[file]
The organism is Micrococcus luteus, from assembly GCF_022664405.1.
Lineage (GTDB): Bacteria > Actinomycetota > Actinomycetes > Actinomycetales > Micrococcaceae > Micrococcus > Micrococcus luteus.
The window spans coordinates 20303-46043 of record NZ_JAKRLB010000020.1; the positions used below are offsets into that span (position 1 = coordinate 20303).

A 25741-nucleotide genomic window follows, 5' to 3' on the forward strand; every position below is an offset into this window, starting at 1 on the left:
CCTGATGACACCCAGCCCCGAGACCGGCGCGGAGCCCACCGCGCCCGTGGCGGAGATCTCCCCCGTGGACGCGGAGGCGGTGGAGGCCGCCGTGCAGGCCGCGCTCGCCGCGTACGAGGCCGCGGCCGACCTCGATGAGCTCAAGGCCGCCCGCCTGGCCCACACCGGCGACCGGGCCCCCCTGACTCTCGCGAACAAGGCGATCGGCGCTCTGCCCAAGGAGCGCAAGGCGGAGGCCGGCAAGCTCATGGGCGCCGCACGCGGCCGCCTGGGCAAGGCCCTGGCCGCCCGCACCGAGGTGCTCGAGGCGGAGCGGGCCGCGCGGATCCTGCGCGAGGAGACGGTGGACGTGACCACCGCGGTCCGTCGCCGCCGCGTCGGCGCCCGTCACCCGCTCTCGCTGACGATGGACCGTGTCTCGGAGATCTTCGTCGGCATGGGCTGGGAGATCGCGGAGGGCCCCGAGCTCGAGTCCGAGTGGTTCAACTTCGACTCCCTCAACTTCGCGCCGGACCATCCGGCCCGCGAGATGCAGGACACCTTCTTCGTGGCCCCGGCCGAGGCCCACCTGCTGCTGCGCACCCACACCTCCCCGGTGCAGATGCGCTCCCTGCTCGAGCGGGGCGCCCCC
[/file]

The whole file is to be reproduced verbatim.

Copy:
The organism is Micrococcus luteus, from assembly GCF_022664405.1.
Lineage (GTDB): Bacteria > Actinomycetota > Actinomycetes > Actinomycetales > Micrococcaceae > Micrococcus > Micrococcus luteus.
The window spans coordinates 20303-46043 of record NZ_JAKRLB010000020.1; the positions used below are offsets into that span (position 1 = coordinate 20303).

A 25741-nucleotide genomic window follows, 5' to 3' on the forward strand; every position below is an offset into this window, starting at 1 on the left:
CCTGATGACACCCAGCCCCGAGACCGGCGCGGAGCCCACCGCGCCCGTGGCGGAGATCTCCCCCGTGGACGCGGAGGCGGTGGAGGCCGCCGTGCAGGCCGCGCTCGCCGCGTACGAGGCCGCGGCCGACCTCGATGAGCTCAAGGCCGCCCGCCTGGCCCACACCGGCGACCGGGCCCCCCTGACTCTCGCGAACAAGGCGATCGGCGCTCTGCCCAAGGAGCGCAAGGCGGAGGCCGGCAAGCTCATGGGCGCCGCACGCGGCCGCCTGGGCAAGGCCCTGGCCGCCCGCACCGAGGTGCTCGAGGCGGAGCGGGCCGCGCGGATCCTGCGCGAGGAGACGGTGGACGTGACCACCGCGGTCCGTCGCCGCCGCGTCGGCGCCCGTCACCCGCTCTCGCTGACGATGGACCGTGTCTCGGAGATCTTCGTCGGCATGGGCTGGGAGATCGCGGAGGGCCCCGAGCTCGAGTCCGAGTGGTTCAACTTCGACTCCCTCAACTTCGCGCCGGACCATCCGGCCCGCGAGATGCAGGACACCTTCTTCGTGGCCCCGGCCGAGGCCCACCTGCTGCTGCGCACCCACACCTCCCCGGTGCAGATGCGCTCCCTGCTCGAGCGGGGCGCCCCC